Friday, June 28, 2013

Festivus for the rest of us for December 2013

It really doesn't matter if you are a Seinfeld fan or not.  The festivus quilt block is actually kind of non-holiday generic, very simple & just a bit "off".  In short, no one will know it had anything to do with festivus if you don't tell them.  Making the whole thing very festuvitian.

You will need two fabrics & then you can begin:

Fabric One is a silver or gray or white or black or combo of same to represent the festivus pole (which is traditionally made of aluminum, but as you may know traditions don't mean a thing with festivus).  This fabric does not need to read-as-solid.  You will actually need only one strip of the pole fabric,  & it can be anywhere from .75" to 2" wide & roughly 9" long for each block (so one selvedge to selvedge cut just might do it for most if not all of your blocks if you chain-piece).  This strip should NOT be cut on the bias & should be a consistent width throughout, but again you should work with a width that is comfortable for you (narrower is generally more difficult).  In these examples, I worked with a strip that was 1.25" wide.

You will also need a square of a read-as-solid in any color EXCEPT silver or gray or white or black or any combo of same (although I suppose that wouldn't read-as-solid anyhow so never mind) for Fabric Two.  You want to end up with a 7.5" square so you probably want to begin with at least an 8" square because some of it is going to get eaten.  I started with an 8.5" square & could have started smaller, but better safe than sorry for the first one.  If you have a scrap (or scraps, even, once you get the hang of things) that is not  quite square, that is just fine, so long as you end up with a 7.5" block at the end of the process.  If you do use oddly shaped scraps, please be sure to square along the straight of grain & the cross grain; an open bias will get stretched all out of shape in this project.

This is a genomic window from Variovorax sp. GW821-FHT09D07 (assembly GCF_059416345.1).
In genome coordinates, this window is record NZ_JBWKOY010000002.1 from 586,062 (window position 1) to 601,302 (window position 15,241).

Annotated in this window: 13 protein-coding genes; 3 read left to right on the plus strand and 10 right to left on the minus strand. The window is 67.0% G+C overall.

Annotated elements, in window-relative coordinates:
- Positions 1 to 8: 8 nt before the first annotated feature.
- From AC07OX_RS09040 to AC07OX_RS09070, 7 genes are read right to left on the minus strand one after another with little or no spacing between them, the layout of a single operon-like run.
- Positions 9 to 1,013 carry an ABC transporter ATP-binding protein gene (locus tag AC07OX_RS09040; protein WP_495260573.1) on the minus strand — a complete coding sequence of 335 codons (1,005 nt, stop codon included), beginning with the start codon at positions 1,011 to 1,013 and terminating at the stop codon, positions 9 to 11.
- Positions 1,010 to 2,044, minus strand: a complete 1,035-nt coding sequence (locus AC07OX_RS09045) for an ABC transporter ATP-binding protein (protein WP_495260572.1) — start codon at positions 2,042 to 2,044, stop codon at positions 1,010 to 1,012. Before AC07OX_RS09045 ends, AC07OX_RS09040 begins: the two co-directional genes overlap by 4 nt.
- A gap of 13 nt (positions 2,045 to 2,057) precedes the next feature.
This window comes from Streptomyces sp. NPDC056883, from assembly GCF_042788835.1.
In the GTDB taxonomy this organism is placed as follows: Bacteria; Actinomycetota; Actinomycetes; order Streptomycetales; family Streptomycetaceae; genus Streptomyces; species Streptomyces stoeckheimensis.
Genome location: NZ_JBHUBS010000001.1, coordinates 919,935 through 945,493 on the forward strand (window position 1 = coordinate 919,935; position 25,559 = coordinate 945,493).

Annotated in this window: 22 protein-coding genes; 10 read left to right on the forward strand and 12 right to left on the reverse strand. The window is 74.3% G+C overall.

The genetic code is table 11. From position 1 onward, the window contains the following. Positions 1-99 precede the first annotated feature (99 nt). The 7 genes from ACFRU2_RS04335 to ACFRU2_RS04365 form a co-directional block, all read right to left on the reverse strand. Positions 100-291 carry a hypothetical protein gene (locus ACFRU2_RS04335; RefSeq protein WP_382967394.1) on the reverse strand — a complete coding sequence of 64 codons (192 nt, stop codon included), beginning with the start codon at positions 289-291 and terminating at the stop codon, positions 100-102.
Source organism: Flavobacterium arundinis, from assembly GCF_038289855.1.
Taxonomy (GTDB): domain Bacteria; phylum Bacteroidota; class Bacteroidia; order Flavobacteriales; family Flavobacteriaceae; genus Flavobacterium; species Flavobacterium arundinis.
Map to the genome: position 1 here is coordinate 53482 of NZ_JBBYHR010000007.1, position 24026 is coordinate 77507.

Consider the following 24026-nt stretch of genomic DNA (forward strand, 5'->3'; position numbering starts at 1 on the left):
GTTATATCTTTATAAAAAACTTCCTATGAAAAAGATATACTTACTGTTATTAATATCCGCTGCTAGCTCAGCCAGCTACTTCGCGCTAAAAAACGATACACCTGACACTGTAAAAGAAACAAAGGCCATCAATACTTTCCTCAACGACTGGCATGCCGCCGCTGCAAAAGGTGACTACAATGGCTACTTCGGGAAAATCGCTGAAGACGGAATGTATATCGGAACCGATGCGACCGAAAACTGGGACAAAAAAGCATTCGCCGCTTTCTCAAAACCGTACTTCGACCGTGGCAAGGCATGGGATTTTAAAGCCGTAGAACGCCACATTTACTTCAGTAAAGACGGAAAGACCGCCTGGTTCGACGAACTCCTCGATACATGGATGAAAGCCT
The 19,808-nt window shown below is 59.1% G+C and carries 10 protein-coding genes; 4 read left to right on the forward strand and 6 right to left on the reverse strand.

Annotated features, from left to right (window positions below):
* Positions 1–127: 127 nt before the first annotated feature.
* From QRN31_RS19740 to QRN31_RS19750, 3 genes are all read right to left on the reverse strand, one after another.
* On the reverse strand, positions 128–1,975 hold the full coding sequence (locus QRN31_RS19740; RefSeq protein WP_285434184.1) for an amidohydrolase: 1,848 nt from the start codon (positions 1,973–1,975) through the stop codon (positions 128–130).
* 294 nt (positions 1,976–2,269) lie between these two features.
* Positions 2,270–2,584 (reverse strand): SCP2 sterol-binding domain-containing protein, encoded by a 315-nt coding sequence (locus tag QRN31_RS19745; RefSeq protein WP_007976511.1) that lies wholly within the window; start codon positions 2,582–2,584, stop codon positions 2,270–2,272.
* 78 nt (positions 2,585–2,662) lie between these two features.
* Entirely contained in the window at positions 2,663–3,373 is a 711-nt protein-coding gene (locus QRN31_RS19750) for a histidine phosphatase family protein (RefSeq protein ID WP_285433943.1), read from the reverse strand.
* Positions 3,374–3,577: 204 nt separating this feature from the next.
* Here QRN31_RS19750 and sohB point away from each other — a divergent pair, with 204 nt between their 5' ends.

Put the square on your cutting board.  Note (to yourself or with a pin) 1.25" or more but not less from the left corner & the right corner on opposite sides.  The reason for this is you do not want the beginning of the festivus pole to get lost in the corner when you square everything up later.  After you make your first block, you will have a better sense of the overall proportion

Make a cut from one side to the opposite side.  You will be putting the festivus pole (the silver or gray or white or black or any combo thereof) fabric right there. 

Stitch up the pole, first one side, press & then stitch the other side to the other side of the pole piece.  I found that early on I had trouble lining up the two pieces on either side of the pole.  Don't make yourself crazy, so long as you have a 7.5" square when you are done, you're doing fine. 

I would also suggest pressing either to the pole, or away from the pole to give the block a little dimension.  It is subtle, but as there are only two seams in the whole thing, so it does make a difference.

Square it up (7.5" unfinished/7" finished) & you are done. That's right, two fabrics, three pieces & two seams.  If you cannot fit this block into your busy November/December schedule you really should consider cutting yourself some slack.

As always we swap in sets of FIVE (5).  Please send your five (5) blocks to arrive the last Saturday in December, December 28, 2013.  Because mail gets slower around the holidays (even if there are a lot fewer holiday cards being snail mailed, there are also a lot fewer postal employees & they take time off just like the rest of us!) I strongly suggest getting everything in the mail no later than the Friday before Christmas which will be Friday, December 20th. 

If you not currently part of the swap group, but you are interested in joining, you are welcome BUT it would make my life A LOT easier if you joined through Facebook.   Log into Facebook, search "quilt block swap" & find the Group.  Ask to join & you should be approved within a day or two.  If you are not on Facebook, but still interested, leave a comment here. 

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